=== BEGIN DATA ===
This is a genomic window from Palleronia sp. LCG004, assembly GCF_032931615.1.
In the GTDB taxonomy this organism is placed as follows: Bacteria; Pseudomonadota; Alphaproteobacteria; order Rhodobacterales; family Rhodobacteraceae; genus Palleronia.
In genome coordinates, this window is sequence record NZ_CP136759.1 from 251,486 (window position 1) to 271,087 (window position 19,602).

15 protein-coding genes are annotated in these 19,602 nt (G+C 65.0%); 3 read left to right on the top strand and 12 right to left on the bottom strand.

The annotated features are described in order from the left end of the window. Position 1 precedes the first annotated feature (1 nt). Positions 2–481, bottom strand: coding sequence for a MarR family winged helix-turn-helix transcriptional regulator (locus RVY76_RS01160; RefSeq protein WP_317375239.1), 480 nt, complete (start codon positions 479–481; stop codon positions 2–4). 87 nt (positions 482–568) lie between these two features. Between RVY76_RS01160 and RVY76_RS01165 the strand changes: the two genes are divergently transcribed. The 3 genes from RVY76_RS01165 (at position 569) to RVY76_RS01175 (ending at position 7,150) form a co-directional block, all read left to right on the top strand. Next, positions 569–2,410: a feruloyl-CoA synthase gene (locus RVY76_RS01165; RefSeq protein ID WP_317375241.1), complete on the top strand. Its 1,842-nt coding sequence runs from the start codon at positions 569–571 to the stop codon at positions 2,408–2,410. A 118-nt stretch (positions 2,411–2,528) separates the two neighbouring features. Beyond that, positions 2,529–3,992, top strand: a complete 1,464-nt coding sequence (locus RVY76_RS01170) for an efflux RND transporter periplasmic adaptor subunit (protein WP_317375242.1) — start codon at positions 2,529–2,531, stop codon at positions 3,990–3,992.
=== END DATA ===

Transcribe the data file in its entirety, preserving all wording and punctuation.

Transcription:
This is a genomic window from Palleronia sp. LCG004, assembly GCF_032931615.1.
In the GTDB taxonomy this organism is placed as follows: Bacteria; Pseudomonadota; Alphaproteobacteria; order Rhodobacterales; family Rhodobacteraceae; genus Palleronia.
In genome coordinates, this window is sequence record NZ_CP136759.1 from 251,486 (window position 1) to 271,087 (window position 19,602).

15 protein-coding genes are annotated in these 19,602 nt (G+C 65.0%); 3 read left to right on the top strand and 12 right to left on the bottom strand.

The annotated features are described in order from the left end of the window. Position 1 precedes the first annotated feature (1 nt). Positions 2–481, bottom strand: coding sequence for a MarR family winged helix-turn-helix transcriptional regulator (locus RVY76_RS01160; RefSeq protein WP_317375239.1), 480 nt, complete (start codon positions 479–481; stop codon positions 2–4). 87 nt (positions 482–568) lie between these two features. Between RVY76_RS01160 and RVY76_RS01165 the strand changes: the two genes are divergently transcribed. The 3 genes from RVY76_RS01165 (at position 569) to RVY76_RS01175 (ending at position 7,150) form a co-directional block, all read left to right on the top strand. Next, positions 569–2,410: a feruloyl-CoA synthase gene (locus RVY76_RS01165; RefSeq protein ID WP_317375241.1), complete on the top strand. Its 1,842-nt coding sequence runs from the start codon at positions 569–571 to the stop codon at positions 2,408–2,410. A 118-nt stretch (positions 2,411–2,528) separates the two neighbouring features. Beyond that, positions 2,529–3,992, top strand: a complete 1,464-nt coding sequence (locus RVY76_RS01170) for an efflux RND transporter periplasmic adaptor subunit (protein WP_317375242.1) — start codon at positions 2,529–2,531, stop codon at positions 3,990–3,992.